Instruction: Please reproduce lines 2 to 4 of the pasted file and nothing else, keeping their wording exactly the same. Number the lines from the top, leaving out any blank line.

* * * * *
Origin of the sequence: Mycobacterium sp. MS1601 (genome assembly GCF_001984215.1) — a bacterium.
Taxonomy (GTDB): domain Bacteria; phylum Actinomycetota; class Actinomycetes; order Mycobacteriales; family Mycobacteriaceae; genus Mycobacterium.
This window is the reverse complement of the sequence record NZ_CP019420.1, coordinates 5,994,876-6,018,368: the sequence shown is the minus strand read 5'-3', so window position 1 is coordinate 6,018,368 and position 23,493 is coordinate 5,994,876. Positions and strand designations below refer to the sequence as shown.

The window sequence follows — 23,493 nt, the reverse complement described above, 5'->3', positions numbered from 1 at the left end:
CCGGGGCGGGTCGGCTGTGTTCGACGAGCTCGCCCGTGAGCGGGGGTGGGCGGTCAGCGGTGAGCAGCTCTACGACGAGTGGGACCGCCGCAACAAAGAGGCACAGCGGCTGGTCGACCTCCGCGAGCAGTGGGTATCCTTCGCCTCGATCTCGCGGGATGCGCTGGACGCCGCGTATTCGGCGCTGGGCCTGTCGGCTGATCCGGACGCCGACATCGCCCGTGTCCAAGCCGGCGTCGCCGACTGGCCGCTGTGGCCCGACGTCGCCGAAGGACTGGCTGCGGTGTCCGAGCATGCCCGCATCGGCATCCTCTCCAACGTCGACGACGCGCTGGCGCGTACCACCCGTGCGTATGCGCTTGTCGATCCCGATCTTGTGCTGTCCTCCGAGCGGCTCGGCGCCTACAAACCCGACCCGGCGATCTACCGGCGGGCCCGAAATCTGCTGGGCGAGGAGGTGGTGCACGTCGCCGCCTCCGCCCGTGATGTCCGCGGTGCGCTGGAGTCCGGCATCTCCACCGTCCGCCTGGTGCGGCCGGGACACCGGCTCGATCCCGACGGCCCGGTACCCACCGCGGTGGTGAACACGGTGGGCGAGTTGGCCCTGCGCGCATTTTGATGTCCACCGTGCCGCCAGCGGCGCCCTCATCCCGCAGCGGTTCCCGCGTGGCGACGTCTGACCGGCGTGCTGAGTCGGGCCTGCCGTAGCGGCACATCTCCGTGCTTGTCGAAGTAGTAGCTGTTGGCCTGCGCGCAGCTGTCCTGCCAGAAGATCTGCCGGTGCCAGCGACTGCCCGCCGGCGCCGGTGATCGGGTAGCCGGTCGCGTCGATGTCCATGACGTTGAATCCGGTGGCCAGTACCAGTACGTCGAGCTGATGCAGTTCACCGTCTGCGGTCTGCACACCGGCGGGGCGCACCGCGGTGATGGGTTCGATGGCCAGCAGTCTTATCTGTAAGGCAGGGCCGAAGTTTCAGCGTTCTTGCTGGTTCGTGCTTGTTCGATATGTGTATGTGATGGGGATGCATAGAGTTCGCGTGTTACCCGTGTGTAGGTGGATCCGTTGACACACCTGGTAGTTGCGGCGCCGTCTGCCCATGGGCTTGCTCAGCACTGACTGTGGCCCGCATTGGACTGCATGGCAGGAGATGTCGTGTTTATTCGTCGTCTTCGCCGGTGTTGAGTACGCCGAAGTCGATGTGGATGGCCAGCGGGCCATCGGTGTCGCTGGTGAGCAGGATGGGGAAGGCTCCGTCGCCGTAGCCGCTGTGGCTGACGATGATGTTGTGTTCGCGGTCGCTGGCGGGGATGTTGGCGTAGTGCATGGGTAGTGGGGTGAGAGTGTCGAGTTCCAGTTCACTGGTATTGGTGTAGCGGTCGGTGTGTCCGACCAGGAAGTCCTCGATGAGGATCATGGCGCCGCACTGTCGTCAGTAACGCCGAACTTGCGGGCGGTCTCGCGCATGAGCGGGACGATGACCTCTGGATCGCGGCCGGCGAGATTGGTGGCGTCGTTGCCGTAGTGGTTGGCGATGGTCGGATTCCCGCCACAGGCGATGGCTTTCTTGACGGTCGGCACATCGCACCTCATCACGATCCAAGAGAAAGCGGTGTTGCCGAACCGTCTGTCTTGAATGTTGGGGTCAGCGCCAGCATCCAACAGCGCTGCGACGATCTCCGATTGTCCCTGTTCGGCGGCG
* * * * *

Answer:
Taxonomy (GTDB): domain Bacteria; phylum Actinomycetota; class Actinomycetes; order Mycobacteriales; family Mycobacteriaceae; genus Mycobacterium.
This window is the reverse complement of the sequence record NZ_CP019420.1, coordinates 5,994,876-6,018,368: the sequence shown is the minus strand read 5'-3', so window position 1 is coordinate 6,018,368 and position 23,493 is coordinate 5,994,876. Positions and strand designations below refer to the sequence as shown.

The window sequence follows — 23,493 nt, the reverse complement described above, 5'->3', positions numbered from 1 at the left end: